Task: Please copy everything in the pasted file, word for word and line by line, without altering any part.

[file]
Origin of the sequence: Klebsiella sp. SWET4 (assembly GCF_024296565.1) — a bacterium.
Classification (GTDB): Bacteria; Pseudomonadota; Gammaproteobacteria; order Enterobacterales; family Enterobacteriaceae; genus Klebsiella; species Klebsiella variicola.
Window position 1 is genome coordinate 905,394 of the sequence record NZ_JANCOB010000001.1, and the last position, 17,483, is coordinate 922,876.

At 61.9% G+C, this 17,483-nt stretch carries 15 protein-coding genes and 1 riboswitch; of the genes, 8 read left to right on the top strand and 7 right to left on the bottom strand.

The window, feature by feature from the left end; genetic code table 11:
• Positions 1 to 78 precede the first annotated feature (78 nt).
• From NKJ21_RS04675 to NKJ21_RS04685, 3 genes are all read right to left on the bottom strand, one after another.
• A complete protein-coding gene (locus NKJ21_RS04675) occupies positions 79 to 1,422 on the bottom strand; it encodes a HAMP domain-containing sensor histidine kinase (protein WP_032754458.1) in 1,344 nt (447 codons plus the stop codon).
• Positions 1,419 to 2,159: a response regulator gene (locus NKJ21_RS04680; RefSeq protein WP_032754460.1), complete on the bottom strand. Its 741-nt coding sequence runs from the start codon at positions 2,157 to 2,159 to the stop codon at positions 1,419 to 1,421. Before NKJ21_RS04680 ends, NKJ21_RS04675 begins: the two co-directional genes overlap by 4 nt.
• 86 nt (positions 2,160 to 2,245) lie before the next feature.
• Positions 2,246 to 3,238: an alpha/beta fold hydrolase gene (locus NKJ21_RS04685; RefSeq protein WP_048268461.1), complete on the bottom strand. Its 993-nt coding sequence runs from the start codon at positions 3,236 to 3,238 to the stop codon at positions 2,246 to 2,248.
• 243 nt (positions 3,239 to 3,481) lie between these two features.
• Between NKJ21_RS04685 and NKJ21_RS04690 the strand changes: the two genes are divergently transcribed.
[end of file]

Origin of the sequence: Klebsiella sp. SWET4 (assembly GCF_024296565.1) — a bacterium.
Classification (GTDB): Bacteria; Pseudomonadota; Gammaproteobacteria; order Enterobacterales; family Enterobacteriaceae; genus Klebsiella; species Klebsiella variicola.
Window position 1 is genome coordinate 905,394 of the sequence record NZ_JANCOB010000001.1, and the last position, 17,483, is coordinate 922,876.

At 61.9% G+C, this 17,483-nt stretch carries 15 protein-coding genes and 1 riboswitch; of the genes, 8 read left to right on the top strand and 7 right to left on the bottom strand.

The window, feature by feature from the left end; genetic code table 11:
• Positions 1 to 78 precede the first annotated feature (78 nt).
• From NKJ21_RS04675 to NKJ21_RS04685, 3 genes are all read right to left on the bottom strand, one after another.
• A complete protein-coding gene (locus NKJ21_RS04675) occupies positions 79 to 1,422 on the bottom strand; it encodes a HAMP domain-containing sensor histidine kinase (protein WP_032754458.1) in 1,344 nt (447 codons plus the stop codon).
• Positions 1,419 to 2,159: a response regulator gene (locus NKJ21_RS04680; RefSeq protein WP_032754460.1), complete on the bottom strand. Its 741-nt coding sequence runs from the start codon at positions 2,157 to 2,159 to the stop codon at positions 1,419 to 1,421. Before NKJ21_RS04680 ends, NKJ21_RS04675 begins: the two co-directional genes overlap by 4 nt.
• 86 nt (positions 2,160 to 2,245) lie before the next feature.
• Positions 2,246 to 3,238: an alpha/beta fold hydrolase gene (locus NKJ21_RS04685; RefSeq protein WP_048268461.1), complete on the bottom strand. Its 993-nt coding sequence runs from the start codon at positions 3,236 to 3,238 to the stop codon at positions 2,246 to 2,248.
• 243 nt (positions 3,239 to 3,481) lie between these two features.
• Between NKJ21_RS04685 and NKJ21_RS04690 the strand changes: the two genes are divergently transcribed.